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President George H.W. Bush had assured Gorbachev during the Malta summit in December 1989 that the U.S. would not take advantage (“I have not jumped up and down on the Berlin Wall”) of the revolutions in Eastern Europe to harm Soviet interests; but neither Bush nor Gorbachev at that point (or for that matter, West German Chancellor Helmut Kohl) expected so soon the collapse of East Germany or the speed of German unification. [2]

The first concrete assurances by Western leaders on NATO began on January 31, 1990, when West German Foreign Minister Hans-Dietrich Genscher opened the bidding with a major public speech at Tutzing, in Bavaria, on German unification. The U.S. Embassy in Bonn (see Document 1) informed Washington that Genscher made clear “that the changes in Eastern Europe and the German unification process must not lead to an ‘impairment of Soviet security interests.’ Therefore, NATO should rule out an ‘expansion of its territory towards the east, i.e. moving it closer to the Soviet borders.’” The Bonn cable also noted Genscher’s proposal to leave the East German territory out of NATO military structures even in a unified Germany in NATO. [3]

This latter idea of special status for the GDR territory was codified in the final German unification treaty signed on September 12, 1990, by the Two-Plus-Four foreign ministers (see Document 25). The former idea about “closer to the Soviet borders” is written down not in treaties but in multiple memoranda of conversation between the Soviets and the highest-level Western interlocutors (Genscher, Kohl, Baker, Gates, Bush, Mitterrand, Thatcher, Major, Woerner, and others) offering assurances throughout 1990 and into 1991 about protecting Soviet security interests and including the USSR in new European security structures. The two issues were related but not the same. Subsequent analysis sometimes conflated the two and argued that the discussion did not involve all of Europe. The documents published below show clearly that it did.

The “Tutzing formula” immediately became the center of a flurry of important diplomatic discussions over the next 10 days in 1990, leading to the crucial February 10, 1990, meeting in Moscow between Kohl and Gorbachev when the West German leader achieved Soviet assent in principle to German unification in NATO, as long as NATO did not expand to the east. The Soviets would need much more time to work with their domestic opinion (and financial aid from the West Germans) before formally signing the deal in September 1990.

The conversations before Kohl’s assurance involved explicit discussion of NATO expansion, the Central and East European countries, and how to convince the Soviets to accept unification. For example, on February 6, 1990, when Genscher met with British Foreign Minister Douglas Hurd, the British record showed Genscher saying, “The Russians must have some assurance that if, for example, the Polish Government left the Warsaw Pact one day, they would not join NATO the next.” (See Document 2)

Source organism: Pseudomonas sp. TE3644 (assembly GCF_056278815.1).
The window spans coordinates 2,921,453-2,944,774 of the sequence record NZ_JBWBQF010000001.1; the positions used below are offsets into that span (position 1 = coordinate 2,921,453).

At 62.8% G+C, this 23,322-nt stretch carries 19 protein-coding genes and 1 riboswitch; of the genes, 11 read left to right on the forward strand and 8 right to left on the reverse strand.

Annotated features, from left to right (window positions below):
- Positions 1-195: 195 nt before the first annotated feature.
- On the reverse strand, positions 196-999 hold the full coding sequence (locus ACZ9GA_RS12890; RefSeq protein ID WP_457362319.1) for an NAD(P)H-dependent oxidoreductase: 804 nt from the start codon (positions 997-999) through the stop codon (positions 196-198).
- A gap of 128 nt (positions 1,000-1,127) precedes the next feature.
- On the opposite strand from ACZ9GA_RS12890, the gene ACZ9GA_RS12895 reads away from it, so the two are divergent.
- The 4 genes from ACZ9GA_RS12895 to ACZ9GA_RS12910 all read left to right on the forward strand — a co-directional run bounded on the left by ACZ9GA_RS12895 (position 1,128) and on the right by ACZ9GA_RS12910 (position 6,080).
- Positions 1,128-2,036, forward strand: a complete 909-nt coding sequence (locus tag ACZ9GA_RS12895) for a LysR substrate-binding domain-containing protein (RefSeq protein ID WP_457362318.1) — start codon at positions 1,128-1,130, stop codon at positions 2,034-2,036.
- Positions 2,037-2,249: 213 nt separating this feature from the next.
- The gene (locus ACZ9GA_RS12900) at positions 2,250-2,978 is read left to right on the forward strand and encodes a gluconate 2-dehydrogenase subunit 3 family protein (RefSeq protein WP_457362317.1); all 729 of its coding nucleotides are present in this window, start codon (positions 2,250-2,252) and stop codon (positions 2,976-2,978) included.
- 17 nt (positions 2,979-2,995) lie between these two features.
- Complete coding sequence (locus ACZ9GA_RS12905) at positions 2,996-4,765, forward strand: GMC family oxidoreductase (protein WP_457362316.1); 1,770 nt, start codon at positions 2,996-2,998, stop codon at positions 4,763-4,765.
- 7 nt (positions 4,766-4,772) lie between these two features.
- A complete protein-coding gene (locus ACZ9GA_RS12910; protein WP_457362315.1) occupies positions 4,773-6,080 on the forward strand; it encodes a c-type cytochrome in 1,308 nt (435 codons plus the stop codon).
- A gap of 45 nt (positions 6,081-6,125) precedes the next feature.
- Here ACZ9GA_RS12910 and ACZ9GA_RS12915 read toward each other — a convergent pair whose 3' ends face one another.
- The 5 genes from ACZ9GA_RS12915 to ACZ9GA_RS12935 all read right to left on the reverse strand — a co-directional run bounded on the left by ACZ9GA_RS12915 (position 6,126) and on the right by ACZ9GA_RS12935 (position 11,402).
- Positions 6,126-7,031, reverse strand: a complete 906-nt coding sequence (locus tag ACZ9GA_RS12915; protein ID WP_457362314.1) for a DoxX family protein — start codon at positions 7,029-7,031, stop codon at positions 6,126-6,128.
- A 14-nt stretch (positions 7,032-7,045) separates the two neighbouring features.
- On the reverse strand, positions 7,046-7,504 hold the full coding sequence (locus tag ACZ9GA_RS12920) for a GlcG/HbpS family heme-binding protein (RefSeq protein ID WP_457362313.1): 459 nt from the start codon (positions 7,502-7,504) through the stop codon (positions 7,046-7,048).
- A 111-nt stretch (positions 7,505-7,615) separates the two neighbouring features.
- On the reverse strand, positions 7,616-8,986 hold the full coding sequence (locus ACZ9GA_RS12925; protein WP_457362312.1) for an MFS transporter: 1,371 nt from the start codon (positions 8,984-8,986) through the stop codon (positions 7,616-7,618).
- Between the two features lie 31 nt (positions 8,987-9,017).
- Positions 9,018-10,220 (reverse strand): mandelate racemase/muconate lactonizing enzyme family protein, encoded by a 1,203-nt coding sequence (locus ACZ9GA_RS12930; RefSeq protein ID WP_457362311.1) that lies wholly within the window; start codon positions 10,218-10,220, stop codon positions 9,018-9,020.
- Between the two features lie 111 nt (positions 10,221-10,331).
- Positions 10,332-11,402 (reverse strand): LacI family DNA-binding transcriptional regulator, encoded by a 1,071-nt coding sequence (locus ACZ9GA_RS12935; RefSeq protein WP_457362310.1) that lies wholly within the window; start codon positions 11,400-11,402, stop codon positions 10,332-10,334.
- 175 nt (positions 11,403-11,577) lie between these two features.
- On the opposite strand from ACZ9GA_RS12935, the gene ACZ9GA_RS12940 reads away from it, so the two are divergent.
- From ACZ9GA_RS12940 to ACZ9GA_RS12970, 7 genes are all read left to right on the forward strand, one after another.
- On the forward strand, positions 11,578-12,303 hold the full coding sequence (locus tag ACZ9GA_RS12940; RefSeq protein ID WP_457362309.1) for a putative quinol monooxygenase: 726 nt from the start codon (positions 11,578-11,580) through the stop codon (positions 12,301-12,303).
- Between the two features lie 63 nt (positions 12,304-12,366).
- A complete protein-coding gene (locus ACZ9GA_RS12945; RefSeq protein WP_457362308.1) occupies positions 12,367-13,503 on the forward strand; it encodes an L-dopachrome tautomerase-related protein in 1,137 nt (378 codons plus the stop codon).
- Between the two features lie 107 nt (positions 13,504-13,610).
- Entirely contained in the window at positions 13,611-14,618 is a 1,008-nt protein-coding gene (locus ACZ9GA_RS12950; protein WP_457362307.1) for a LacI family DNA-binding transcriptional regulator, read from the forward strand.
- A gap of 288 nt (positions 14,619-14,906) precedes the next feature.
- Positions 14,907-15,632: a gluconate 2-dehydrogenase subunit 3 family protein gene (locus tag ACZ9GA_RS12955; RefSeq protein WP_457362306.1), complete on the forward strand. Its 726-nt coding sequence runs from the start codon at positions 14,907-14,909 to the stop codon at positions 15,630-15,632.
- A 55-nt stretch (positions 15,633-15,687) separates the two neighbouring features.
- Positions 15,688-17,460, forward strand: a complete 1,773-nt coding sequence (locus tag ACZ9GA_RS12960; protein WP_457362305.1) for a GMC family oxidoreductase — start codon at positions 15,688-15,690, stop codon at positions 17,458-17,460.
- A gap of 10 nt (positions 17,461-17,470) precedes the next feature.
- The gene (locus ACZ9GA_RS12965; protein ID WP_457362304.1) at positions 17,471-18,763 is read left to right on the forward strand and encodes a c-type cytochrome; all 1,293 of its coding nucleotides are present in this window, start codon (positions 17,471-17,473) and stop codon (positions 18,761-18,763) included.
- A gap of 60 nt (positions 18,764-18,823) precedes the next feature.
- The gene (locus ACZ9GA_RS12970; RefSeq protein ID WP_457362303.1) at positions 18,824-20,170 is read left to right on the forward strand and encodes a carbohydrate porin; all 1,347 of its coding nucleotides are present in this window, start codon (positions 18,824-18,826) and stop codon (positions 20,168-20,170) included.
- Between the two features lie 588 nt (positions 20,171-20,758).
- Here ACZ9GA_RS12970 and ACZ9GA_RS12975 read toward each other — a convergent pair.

IIFEs are a popular approach to encapsulating application logic to protect it from the global namespace but also have their use in the world of namespacing.

Examples of IIFEs can be found below:

Examples of self-executing functions, which are quite different than IIFEs, can be found below:

Back to the IIFEs, a slightly more expanded version of the first IIFE example might look like:

Whilst readable, this example could be significantly expanded on to address common development concerns such as defined levels of privacy (public/private functions and variables) as well as convenient namespace extension. Let's go through some more code:

Extensibility is of course key to any scalable namespacing pattern and IIFEs can be used to achieve this quite easily. In the below example, our "namespace" is once again passed as an argument to our anonymous function and is then extended (or decorated) with further functionality:

If you would like to find out more about this pattern, I recommend reading Ben's IIFE post for more information.

Namespace injection is another variation on the IIFE where we "inject" the methods and properties for a specific namespace from within a function wrapper using this as a namespace proxy. The benefit this pattern offers is easy application of functional behaviour to multiple objects or namespaces and can come in useful when applying a set of base methods to be built on later (e.g. getters and setters).

The disadvantages of this pattern are that there may be easier or more optimal approaches to achieving this goal (e.g. deep object extension / merging) which I cover earlier in the section.